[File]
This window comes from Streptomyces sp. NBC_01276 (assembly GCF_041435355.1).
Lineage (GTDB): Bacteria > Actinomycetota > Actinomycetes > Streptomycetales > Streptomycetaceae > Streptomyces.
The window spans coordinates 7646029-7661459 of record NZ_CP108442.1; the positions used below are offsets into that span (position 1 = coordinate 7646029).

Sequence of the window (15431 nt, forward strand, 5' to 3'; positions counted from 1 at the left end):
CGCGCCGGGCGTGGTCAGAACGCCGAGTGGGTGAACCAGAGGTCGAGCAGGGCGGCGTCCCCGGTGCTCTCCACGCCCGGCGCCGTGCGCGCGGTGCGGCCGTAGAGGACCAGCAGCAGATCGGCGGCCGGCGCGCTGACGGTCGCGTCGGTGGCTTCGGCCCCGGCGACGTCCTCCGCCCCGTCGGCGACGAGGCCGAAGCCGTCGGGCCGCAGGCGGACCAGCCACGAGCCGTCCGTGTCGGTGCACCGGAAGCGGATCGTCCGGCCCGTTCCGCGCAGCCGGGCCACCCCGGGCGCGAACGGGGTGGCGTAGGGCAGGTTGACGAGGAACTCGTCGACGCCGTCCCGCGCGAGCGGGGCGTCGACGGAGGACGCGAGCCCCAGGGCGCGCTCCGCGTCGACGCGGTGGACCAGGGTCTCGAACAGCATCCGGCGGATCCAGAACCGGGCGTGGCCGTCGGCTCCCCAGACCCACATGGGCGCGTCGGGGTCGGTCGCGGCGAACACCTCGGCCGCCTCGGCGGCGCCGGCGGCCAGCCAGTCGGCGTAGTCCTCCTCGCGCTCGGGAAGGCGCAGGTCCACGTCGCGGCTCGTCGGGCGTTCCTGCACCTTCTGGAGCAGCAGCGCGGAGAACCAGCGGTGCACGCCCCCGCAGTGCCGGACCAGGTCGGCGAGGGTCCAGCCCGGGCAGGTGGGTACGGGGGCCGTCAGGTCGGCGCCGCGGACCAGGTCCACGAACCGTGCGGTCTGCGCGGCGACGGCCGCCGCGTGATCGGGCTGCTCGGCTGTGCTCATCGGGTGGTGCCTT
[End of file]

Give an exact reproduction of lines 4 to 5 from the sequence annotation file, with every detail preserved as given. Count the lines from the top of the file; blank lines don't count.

Sequence of the window (15431 nt, forward strand, 5' to 3'; positions counted from 1 at the left end):
CGCGCCGGGCGTGGTCAGAACGCCGAGTGGGTGAACCAGAGGTCGAGCAGGGCGGCGTCCCCGGTGCTCTCCACGCCCGGCGCCGTGCGCGCGGTGCGGCCGTAGAGGACCAGCAGCAGATCGGCGGCCGGCGCGCTGACGGTCGCGTCGGTGGCTTCGGCCCCGGCGACGTCCTCCGCCCCGTCGGCGACGAGGCCGAAGCCGTCGGGCCGCAGGCGGACCAGCCACGAGCCGTCCGTGTCGGTGCACCGGAAGCGGATCGTCCGGCCCGTTCCGCGCAGCCGGGCCACCCCGGGCGCGAACGGGGTGGCGTAGGGCAGGTTGACGAGGAACTCGTCGACGCCGTCCCGCGCGAGCGGGGCGTCGACGGAGGACGCGAGCCCCAGGGCGCGCTCCGCGTCGACGCGGTGGACCAGGGTCTCGAACAGCATCCGGCGGATCCAGAACCGGGCGTGGCCGTCGGCTCCCCAGACCCACATGGGCGCGTCGGGGTCGGTCGCGGCGAACACCTCGGCCGCCTCGGCGGCGCCGGCGGCCAGCCAGTCGGCGTAGTCCTCCTCGCGCTCGGGAAGGCGCAGGTCCACGTCGCGGCTCGTCGGGCGTTCCTGCACCTTCTGGAGCAGCAGCGCGGAGAACCAGCGGTGCACGCCCCCGCAGTGCCGGACCAGGTCGGCGAGGGTCCAGCCCGGGCAGGTGGGTACGGGGGCCGTCAGGTCGGCGCCGCGGACCAGGTCCACGAACCGTGCGGTCTGCGCGGCGACGGCCGCCGCGTGATCGGGCTGCTCGGCTGTGCTCATCGGGTGGTGCCTT